That’s an image I can identify with. I’m trying to start one myself. Well, several, to be exact. Here’s one.
I’m trying to start a parade of our churches loving each other and working together. In our Baptist denomination, we have 75 churches of all shapes and sizes in this city. Someone said to me the other day, “You know what bugs me about us pastors? We will have a best friend in the ministry 500 miles away. Our best friend ought to be the preacher down the street in the next church!”
One of the most effective strategies the original terrorist ever devised…who? you know, the devil. Satan. One of the most effective strategies he ever came up with was to divide our people. By infusing the spirit of competition in our churches and pastors, he guaranteed that we would never work together and never assist one another.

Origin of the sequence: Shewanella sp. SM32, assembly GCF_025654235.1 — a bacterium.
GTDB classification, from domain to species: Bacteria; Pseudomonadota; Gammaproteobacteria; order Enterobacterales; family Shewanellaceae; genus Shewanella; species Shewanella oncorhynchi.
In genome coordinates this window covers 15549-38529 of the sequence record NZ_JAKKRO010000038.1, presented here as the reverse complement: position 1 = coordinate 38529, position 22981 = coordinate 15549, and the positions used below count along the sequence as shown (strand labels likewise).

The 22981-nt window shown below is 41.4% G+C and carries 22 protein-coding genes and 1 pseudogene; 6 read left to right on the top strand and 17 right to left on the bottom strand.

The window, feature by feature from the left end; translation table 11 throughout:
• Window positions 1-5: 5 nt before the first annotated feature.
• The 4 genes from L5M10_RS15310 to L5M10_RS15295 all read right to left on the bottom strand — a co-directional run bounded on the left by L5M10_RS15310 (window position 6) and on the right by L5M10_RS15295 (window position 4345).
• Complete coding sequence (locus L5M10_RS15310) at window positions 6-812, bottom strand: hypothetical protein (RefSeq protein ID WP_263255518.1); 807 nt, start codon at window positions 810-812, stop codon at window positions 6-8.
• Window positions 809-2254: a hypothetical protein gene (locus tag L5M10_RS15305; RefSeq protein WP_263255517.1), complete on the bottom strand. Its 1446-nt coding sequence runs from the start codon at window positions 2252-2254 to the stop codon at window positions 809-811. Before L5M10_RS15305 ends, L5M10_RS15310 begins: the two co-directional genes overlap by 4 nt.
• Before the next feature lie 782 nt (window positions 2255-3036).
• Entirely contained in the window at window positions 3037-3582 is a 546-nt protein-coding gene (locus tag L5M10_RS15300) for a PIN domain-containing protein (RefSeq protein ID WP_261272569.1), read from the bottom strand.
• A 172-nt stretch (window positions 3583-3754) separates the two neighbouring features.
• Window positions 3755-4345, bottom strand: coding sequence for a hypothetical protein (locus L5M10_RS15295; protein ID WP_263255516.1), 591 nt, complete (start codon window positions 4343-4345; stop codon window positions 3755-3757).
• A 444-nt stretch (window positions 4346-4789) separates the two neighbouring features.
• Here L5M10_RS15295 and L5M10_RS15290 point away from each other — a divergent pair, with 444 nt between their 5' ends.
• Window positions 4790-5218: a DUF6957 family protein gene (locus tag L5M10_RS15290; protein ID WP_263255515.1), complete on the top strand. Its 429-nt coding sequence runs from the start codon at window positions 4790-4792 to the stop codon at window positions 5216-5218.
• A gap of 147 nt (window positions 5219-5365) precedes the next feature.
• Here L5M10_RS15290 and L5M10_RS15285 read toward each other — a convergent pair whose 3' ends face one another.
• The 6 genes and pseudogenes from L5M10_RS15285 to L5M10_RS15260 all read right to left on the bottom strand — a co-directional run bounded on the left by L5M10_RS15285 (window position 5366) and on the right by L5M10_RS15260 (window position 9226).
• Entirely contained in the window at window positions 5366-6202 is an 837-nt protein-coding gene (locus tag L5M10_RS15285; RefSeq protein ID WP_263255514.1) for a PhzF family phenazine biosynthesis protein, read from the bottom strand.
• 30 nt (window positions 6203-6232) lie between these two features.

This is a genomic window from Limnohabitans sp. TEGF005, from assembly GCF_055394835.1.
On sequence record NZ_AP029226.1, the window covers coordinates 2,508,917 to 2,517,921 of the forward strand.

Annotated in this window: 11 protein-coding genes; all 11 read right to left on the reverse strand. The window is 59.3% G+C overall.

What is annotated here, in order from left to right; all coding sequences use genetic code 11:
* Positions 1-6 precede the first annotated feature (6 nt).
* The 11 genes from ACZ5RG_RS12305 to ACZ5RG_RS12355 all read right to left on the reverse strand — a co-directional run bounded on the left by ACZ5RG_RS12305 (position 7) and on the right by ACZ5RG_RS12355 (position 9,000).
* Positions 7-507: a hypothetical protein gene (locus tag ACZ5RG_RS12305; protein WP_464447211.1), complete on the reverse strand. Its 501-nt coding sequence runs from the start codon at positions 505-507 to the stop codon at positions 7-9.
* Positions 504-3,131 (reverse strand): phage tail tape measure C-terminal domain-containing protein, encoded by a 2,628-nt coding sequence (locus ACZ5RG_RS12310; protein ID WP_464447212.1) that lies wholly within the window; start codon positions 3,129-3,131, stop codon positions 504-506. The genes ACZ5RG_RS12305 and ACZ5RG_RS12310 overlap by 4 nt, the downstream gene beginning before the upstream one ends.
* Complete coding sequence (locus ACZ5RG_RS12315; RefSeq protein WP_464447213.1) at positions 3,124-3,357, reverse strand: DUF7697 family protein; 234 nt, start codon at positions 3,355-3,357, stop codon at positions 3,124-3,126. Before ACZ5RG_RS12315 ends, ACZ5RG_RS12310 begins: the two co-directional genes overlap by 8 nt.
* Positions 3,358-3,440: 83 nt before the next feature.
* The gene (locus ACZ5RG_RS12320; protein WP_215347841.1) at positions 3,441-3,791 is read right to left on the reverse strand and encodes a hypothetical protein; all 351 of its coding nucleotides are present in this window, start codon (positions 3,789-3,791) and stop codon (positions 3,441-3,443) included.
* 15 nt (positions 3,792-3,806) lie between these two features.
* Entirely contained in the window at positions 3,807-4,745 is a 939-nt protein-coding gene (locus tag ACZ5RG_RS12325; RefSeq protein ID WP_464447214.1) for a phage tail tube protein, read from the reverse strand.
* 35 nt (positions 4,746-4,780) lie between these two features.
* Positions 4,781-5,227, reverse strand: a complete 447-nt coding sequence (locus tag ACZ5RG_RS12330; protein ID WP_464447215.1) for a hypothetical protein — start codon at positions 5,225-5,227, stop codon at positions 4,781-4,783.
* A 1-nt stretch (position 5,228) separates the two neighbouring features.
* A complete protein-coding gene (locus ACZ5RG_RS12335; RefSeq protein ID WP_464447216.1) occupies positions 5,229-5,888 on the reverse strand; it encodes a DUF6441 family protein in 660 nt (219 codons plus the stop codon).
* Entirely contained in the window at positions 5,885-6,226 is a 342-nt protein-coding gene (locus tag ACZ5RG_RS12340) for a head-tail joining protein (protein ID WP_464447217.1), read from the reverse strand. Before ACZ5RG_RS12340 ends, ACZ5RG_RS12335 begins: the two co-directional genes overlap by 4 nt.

Like a roaring lion, Satan walks about, seeking whom he may devour. Simon Peter said that. He knew.
You and I know a little more about roaring lions, perhaps, than did the disciples. We’ve seen them in the zoos and watched hours of videos depicting them on television. We know what a lion does. A lion looks for its prey in the herd by waiting for an animal to wander off alone. A sickly or elderly animal that cannot keep up with the others, or a headstrong youngster that will not follow orders–and the lion has its next meal.
We Baptists celebrate the autonomy of the local church as one of our strengths. Each church is independent. No bishop or hierarchy anywhere can dictate what it must do or cannot do. But, as is often the case, our strength may become our undoing.